If an alibi and the absence of a criminal record aren’t enough to keep you out of prison, then surely DNA evidence should be enough. Right?
Thirty-five years ago, a 9-year-old boy was raped in a field near his Lake Wales home. Five months later, a 19-year-old man was convicted of the rape and sent to prison for life.
Now, DNA tests show he was the wrong man.
“Thirty-five years is a lifetime. We hope the state won’t prolong James Bain’s incarceration,” said Seth Miller, executive director of the Innocence Project of Florida.
Of the 245 people in the United States exonerated by DNA evidence since 1989, not one has spent as much time in prison as James Bain.
Even if 35 years isn’t a lifetime, it’s long enough.
The state may not be able to properly compensate Bain for all those years spent behind bars but it can start making things right by releasing him, promptly, and then going through the sort of painstaking review process of similar convictions that’s going on in Dallas County under the leadership of District Attorney Craig Watkins.
Moving forward, I’m curious to know why the state refused his request for DNA testing four times before finally relenting on the fifth time. This, you would think, should be a matter of standard procedure. Was it a lack of money? Was it apathy? Was it a refusal to acknowledge a wrong might have been committed?
I think I already know some of those answers. I’m from Texas, after all.
But we need to ask these questions, and we need good answers, because we need to do better.
Anyway, Bain’s plight brought me back to this head-scratching excerpt from Jonah Goldberg, who somehow convinced a publishing company to fork over $1 million for insightful ponderings like this:
In debates with readers, colleagues, college audiences, et al. the monitor on my internal respect-o-meter flat-lines every time I hear someone say, for instance, “better ten guilty men go free than one innocent man be punished.”
… how come it’s better that ten guilty men go free? When we translate the principle to reality, we’ve got to pick a threshold number. So why not say it’s better that 50 guilty men go free? Or, say, two guilty men? Is 10 a special number? Or is it just easy to say? Or haven’t you thought about it all? Most often, people haven’t thought about it all.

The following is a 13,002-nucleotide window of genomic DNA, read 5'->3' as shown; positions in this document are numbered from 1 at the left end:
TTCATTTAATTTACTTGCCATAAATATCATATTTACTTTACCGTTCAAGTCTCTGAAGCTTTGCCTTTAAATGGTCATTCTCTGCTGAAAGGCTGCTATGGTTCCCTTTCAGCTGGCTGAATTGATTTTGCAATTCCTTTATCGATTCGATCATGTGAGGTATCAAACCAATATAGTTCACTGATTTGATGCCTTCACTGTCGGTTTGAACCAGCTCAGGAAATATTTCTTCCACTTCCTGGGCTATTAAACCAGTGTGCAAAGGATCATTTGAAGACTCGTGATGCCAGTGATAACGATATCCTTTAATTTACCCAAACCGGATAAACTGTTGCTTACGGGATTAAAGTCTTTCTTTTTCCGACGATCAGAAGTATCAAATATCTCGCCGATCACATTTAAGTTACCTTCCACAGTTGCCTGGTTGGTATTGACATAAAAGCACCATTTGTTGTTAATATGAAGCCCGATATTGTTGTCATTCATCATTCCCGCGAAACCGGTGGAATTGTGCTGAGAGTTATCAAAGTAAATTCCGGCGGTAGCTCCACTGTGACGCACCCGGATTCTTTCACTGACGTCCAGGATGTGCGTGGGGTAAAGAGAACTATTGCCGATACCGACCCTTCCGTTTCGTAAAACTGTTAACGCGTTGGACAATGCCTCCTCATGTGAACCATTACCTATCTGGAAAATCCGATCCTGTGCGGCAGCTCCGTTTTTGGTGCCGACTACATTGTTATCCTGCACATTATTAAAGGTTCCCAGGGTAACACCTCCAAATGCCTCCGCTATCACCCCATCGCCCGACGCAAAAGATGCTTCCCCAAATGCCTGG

So let me ask you, why not set free two million guilty men?..
With all due respect (I guess), his respect-o-meter needs a major overhaul.
The reason it’s better that “ten guilty men go free” or two or 2 million, is because if we – as a nation – get comfortable with the idea of locking up innocent men (and women) on dubious premises and flawed evidence, then none of us are safe.
Some 90 percent of false convictions in the rape cases involved misidentification by witnesses, very often across races. In particular, the study said black men made up a disproportionate number of exonerated rape defendants.
The racial mix of those exonerated, in general, mirrored that of the prison population, and the mix of those exonerated of murder mirrored the mix of those convicted of murder. But while 29 percent of those in prison for rape are black, 65 percent of those exonerated of the crime are.
You might be a part-time janitor on probation for burglary. You might be a college student who spent two years in the Army. While you’re out two-timing 30 miles away, your girlfriend could turn up raped and murdered.*
Look, I kid, but this isn’t a game. The stakes in the courtroom are much too high to tolerate error and then doubling down on that error and then making a cute contrarian argument in the Weekly Standard while relying on your respect-o-meter.
It ain’t Jonah Goldberg’s flatline that I’m worried about.
* Yeah, a lot of those examples are from Texas. It’s almost certainly not a coincidence.